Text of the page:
What’s particularly interesting to me is that I’ve never really seen the point of a bad book review for a little known book. If, as a critic, you feel the need to strike a blow against the Harry Potter or Twilight juggernaut, then sure, write a bad review. But if you’re examining some small title that is going to be lucky to sell 2,000 copies, then why waste the space? With precious few inches in magazines and newspapers devoted to literary coverage, I would rather give attention to a book I liked> and want people to know about, rather then waste breath on something bad.

But this article may cause me to re-examine that philosophy…

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41. Literary Sunday Nights

I often complain about how everyone in the world who achieves a level of fame in this country gets to write (or co-author) a book. Win the Super Bowl, get a book deal. Sleep with a politician, get a book deal. Star in a reality show, get a book deal.

The vast majority of time, that’s a one way street. They don’t let me quarterback the New York Giants just because I wrote a good book. They’re not going to let Stephen Graham Jones rock out with Aerosmith because he has a lengthy list of publications.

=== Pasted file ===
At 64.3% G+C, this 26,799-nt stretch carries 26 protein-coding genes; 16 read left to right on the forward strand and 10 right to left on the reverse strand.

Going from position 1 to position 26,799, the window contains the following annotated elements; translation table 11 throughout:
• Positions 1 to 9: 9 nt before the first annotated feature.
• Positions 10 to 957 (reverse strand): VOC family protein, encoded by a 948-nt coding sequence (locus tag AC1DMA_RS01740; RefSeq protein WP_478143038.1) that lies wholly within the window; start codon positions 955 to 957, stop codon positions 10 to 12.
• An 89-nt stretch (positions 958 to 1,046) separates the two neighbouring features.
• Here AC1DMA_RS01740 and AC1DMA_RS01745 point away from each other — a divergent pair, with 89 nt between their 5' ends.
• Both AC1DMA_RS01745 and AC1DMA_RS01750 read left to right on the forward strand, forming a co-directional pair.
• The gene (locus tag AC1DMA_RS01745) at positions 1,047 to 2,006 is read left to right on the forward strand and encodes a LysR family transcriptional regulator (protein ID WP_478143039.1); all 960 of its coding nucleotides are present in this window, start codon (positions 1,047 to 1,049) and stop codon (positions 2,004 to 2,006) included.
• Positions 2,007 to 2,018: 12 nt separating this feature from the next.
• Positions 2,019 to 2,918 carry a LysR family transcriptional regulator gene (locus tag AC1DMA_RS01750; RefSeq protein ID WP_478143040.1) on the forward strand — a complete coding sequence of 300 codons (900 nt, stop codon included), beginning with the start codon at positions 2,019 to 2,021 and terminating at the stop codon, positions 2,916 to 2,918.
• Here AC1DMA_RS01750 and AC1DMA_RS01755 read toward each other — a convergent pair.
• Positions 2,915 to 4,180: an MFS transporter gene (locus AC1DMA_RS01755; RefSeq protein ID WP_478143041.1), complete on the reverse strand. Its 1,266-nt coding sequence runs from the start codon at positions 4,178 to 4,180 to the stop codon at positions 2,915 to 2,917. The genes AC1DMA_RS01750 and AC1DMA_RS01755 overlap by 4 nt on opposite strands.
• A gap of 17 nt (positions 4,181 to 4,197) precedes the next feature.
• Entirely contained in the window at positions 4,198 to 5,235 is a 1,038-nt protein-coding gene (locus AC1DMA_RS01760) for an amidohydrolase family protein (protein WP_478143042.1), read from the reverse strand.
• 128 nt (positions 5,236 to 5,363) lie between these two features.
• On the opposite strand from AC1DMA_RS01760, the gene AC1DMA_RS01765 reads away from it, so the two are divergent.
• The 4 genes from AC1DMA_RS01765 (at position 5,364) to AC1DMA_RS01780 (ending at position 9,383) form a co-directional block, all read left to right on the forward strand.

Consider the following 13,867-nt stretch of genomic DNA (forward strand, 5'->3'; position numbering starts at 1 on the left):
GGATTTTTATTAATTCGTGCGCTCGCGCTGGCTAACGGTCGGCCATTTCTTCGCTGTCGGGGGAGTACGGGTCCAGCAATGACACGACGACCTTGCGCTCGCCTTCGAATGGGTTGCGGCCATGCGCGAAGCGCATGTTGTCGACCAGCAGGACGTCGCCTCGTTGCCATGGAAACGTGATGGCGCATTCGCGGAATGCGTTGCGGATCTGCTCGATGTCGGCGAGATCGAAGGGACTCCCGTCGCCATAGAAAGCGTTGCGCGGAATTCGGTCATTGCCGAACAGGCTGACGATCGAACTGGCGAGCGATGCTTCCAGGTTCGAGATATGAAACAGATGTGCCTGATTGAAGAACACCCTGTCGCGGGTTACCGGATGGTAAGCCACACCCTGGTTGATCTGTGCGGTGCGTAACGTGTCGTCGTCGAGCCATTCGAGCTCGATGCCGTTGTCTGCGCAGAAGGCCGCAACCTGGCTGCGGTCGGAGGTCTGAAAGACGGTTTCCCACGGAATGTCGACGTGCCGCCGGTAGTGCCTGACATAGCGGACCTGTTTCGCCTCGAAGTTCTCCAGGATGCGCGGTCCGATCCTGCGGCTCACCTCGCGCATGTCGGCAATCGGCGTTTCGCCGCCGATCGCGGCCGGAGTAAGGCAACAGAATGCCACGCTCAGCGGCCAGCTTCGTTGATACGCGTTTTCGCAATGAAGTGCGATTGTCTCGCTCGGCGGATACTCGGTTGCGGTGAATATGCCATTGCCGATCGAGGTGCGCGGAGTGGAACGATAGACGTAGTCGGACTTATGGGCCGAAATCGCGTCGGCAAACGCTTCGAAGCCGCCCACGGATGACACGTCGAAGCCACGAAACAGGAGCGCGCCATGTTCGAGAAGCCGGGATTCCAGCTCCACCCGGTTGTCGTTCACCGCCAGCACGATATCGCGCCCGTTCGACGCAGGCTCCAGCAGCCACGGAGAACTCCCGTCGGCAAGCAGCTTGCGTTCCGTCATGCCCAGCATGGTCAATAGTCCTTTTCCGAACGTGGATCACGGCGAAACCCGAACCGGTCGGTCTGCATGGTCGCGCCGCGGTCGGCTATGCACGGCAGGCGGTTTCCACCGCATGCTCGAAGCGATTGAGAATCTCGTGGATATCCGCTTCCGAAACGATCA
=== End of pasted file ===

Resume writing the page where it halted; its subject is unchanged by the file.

So I’m happy to spend Sunday evenings with literary shows on the Travel Channel.

Although he was a chef first, it was work as a writer that brought attention to Anthony Bourdain. His show “No Reservations” has been a mainstay on the Travel Channel for years.

Now, it is joined by Steven Rinella’s show “The Wild Within.” Rinella is the author of American Buffalo: In Search of a Lost Icon and The Scavenger’s Guide to Haute Cuisine. You might remember him from a Slushpile.net interview we did. Rinella presents an interesting take of hunting, arguing that hunters were the original locavores and conservationists.

I’m just happy to see writers get some screentime…

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42. The Velvet Planning a Re-Design